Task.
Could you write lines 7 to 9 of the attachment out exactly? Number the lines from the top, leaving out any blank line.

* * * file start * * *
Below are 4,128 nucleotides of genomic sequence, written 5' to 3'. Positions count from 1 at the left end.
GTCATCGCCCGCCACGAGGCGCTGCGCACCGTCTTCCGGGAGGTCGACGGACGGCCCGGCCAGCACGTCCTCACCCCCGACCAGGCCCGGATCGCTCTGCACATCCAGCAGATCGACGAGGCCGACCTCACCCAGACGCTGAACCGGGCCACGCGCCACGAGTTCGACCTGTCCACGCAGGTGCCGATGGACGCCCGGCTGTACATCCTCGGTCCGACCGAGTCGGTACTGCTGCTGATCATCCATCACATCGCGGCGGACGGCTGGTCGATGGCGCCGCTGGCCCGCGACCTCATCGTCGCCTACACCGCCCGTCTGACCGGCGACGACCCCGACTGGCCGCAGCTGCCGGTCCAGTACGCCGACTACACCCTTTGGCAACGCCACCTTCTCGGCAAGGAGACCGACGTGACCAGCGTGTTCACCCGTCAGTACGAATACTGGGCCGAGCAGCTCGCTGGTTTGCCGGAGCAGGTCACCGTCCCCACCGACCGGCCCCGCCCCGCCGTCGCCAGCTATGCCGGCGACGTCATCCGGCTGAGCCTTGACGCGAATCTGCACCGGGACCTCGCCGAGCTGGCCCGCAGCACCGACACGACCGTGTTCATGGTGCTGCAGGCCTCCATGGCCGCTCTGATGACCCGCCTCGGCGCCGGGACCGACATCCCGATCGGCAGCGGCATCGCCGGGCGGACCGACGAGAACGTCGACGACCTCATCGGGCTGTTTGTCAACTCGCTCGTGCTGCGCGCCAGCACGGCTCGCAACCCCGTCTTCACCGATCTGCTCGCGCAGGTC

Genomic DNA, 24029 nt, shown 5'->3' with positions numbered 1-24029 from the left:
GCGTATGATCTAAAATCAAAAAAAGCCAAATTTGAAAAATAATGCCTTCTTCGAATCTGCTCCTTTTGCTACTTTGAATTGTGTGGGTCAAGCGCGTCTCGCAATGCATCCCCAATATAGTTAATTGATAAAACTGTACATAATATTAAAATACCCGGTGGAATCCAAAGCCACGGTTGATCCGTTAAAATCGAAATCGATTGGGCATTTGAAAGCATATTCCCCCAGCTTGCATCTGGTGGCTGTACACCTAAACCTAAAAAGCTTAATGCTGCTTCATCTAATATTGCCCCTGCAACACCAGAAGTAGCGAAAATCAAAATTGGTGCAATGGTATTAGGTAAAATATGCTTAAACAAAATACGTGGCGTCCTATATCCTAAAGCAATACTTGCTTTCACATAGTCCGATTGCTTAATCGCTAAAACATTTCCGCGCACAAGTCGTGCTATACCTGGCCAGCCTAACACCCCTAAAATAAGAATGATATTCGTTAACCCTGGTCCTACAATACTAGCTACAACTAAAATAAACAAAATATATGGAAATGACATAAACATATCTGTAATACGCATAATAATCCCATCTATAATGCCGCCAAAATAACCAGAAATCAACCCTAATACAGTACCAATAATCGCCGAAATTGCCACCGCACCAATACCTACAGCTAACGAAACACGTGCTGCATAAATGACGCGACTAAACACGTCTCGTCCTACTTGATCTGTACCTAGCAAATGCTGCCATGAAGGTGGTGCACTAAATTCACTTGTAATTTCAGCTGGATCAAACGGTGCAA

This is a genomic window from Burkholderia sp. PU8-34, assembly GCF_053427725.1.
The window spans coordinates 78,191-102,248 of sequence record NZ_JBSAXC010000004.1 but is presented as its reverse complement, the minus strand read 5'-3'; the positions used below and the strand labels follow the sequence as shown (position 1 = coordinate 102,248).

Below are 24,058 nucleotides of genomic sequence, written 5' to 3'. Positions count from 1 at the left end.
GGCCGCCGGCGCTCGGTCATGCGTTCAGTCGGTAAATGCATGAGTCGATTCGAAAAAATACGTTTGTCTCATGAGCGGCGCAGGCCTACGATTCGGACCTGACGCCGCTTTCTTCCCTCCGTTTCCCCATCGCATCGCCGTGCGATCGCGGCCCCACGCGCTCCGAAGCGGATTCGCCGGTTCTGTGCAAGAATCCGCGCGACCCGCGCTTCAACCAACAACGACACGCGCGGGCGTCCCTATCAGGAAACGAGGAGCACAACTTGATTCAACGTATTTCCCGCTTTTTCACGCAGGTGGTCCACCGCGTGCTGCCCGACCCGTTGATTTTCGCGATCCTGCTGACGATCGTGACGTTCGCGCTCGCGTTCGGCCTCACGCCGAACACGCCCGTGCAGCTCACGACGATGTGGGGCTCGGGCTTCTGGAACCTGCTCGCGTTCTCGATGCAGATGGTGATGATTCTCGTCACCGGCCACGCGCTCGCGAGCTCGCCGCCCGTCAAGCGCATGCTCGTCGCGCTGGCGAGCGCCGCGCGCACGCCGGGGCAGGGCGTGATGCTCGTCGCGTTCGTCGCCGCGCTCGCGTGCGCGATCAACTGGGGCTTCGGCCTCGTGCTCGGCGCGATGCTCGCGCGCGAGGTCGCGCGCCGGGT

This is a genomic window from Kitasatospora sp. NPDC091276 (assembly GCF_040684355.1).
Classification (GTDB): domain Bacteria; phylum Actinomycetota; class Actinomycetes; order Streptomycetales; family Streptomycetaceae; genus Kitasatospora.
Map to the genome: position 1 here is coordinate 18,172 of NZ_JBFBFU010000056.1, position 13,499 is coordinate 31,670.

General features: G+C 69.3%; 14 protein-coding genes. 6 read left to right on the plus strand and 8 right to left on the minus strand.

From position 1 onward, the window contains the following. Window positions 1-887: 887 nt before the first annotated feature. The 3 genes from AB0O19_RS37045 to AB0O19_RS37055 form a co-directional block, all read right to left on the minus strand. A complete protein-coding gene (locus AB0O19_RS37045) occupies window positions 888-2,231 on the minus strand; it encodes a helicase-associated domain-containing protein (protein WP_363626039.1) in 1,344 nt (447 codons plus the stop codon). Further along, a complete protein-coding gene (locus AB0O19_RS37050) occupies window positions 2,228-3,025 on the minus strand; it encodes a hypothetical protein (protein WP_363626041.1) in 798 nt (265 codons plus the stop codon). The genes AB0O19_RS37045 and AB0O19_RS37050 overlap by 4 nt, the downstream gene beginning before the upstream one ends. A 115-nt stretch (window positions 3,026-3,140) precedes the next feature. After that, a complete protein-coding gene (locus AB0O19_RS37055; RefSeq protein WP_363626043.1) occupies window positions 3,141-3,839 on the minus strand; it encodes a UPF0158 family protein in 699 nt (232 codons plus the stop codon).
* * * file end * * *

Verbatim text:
Below are 24,058 nucleotides of genomic sequence, written 5' to 3'. Positions count from 1 at the left end.
GGCCGCCGGCGCTCGGTCATGCGTTCAGTCGGTAAATGCATGAGTCGATTCGAAAAAATACGTTTGTCTCATGAGCGGCGCAGGCCTACGATTCGGACCTGACGCCGCTTTCTTCCCTCCGTTTCCCCATCGCATCGCCGTGCGATCGCGGCCCCACGCGCTCCGAAGCGGATTCGCCGGTTCTGTGCAAGAATCCGCGCGACCCGCGCTTCAACCAACAACGACACGCGCGGGCGTCCCTATCAGGAAACGAGGAGCACAACTTGATTCAACGTATTTCCCGCTTTTTCACGCAGGTGGTCCACCGCGTGCTGCCCGACCCGTTGATTTTCGCGATCCTGCTGACGATCGTGACGTTCGCGCTCGCGTTCGGCCTCACGCCGAACACGCCCGTGCAGCTCACGACGATGTGGGGCTCGGGCTTCTGGAACCTGCTCGCGTTCTCGATGCAGATGGTGATGATTCTCGTCACCGGCCACGCGCTCGCGAGCTCGCCGCCCGTCAAGCGCATGCTCGTCGCGCTGGCGAGCGCCGCGCGCACGCCGGGGCAGGGCGTGATGCTCGTCGCGTTCGTCGCCGCGCTCGCGTGCGCGATCAACTGGGGCTTCGGCCTCGTGCTCGGCGCGATGCTCGCGCGCGAGGTCGCGCGCCGGGT

This is a genomic window from Kitasatospora sp. NPDC091276 (assembly GCF_040684355.1).